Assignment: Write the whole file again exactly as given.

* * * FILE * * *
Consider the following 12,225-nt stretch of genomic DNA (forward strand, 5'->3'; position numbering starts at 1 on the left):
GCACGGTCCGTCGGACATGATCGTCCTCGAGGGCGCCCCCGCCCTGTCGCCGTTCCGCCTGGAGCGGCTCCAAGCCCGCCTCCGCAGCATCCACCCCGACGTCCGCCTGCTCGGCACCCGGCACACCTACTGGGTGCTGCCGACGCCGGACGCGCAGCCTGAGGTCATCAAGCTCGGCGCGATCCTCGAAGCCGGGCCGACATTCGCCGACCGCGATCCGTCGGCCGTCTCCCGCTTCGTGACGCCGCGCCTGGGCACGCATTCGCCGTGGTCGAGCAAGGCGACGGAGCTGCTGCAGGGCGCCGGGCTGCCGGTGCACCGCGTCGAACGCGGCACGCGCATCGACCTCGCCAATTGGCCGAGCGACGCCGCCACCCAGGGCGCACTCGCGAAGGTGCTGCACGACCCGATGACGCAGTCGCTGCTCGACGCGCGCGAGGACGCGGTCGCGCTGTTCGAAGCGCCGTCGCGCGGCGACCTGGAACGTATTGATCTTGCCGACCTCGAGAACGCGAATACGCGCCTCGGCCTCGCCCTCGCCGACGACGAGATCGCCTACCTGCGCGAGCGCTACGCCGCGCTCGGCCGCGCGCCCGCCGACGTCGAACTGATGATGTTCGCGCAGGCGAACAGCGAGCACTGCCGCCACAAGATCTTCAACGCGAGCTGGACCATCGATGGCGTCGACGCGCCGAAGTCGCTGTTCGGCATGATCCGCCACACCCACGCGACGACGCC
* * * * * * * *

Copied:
Consider the following 12,225-nt stretch of genomic DNA (forward strand, 5'->3'; position numbering starts at 1 on the left):
GCACGGTCCGTCGGACATGATCGTCCTCGAGGGCGCCCCCGCCCTGTCGCCGTTCCGCCTGGAGCGGCTCCAAGCCCGCCTCCGCAGCATCCACCCCGACGTCCGCCTGCTCGGCACCCGGCACACCTACTGGGTGCTGCCGACGCCGGACGCGCAGCCTGAGGTCATCAAGCTCGGCGCGATCCTCGAAGCCGGGCCGACATTCGCCGACCGCGATCCGTCGGCCGTCTCCCGCTTCGTGACGCCGCGCCTGGGCACGCATTCGCCGTGGTCGAGCAAGGCGACGGAGCTGCTGCAGGGCGCCGGGCTGCCGGTGCACCGCGTCGAACGCGGCACGCGCATCGACCTCGCCAATTGGCCGAGCGACGCCGCCACCCAGGGCGCACTCGCGAAGGTGCTGCACGACCCGATGACGCAGTCGCTGCTCGACGCGCGCGAGGACGCGGTCGCGCTGTTCGAAGCGCCGTCGCGCGGCGACCTGGAACGTATTGATCTTGCCGACCTCGAGAACGCGAATACGCGCCTCGGCCTCGCCCTCGCCGACGACGAGATCGCCTACCTGCGCGAGCGCTACGCCGCGCTCGGCCGCGCGCCCGCCGACGTCGAACTGATGATGTTCGCGCAGGCGAACAGCGAGCACTGCCGCCACAAGATCTTCAACGCGAGCTGGACCATCGATGGCGTCGACGCGCCGAAGTCGCTGTTCGGCATGATCCGCCACACCCACGCGACGACGCC